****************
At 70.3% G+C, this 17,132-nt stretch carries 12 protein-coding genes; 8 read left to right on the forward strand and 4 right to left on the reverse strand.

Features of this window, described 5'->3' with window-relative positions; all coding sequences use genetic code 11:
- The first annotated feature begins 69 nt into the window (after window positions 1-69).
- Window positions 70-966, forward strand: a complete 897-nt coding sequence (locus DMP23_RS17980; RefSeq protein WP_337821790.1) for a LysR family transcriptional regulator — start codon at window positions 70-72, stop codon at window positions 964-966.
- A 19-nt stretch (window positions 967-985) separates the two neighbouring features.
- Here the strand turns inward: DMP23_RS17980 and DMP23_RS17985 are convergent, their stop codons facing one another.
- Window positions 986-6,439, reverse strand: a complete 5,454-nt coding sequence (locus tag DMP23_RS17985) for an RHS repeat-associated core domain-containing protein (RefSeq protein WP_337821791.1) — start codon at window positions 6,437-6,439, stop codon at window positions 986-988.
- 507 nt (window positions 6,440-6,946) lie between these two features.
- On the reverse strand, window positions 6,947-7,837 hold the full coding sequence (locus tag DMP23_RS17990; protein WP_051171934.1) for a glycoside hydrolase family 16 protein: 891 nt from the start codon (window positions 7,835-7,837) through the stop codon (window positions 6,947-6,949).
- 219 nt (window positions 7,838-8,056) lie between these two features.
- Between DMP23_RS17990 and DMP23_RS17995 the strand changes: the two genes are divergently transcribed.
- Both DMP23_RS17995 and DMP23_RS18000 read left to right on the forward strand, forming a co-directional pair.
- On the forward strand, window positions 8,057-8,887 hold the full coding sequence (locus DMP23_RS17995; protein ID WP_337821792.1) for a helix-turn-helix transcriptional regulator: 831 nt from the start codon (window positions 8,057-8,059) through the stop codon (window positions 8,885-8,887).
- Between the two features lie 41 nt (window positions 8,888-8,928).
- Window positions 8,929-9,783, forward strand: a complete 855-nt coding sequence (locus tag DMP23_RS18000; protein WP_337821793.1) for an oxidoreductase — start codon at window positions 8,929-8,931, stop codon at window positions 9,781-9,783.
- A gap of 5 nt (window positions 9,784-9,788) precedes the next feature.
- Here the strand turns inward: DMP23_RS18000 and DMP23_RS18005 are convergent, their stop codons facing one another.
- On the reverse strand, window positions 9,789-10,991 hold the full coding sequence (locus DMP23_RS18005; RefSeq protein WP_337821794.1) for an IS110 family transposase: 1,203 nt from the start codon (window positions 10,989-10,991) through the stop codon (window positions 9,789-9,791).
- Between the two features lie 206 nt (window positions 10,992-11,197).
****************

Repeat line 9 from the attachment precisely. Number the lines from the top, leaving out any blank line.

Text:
- On the reverse strand, window positions 6,947-7,837 hold the full coding sequence (locus tag DMP23_RS17990; protein WP_051171934.1) for a glycoside hydrolase family 16 protein: 891 nt from the start codon (window positions 7,835-7,837) through the stop codon (window positions 6,947-6,949).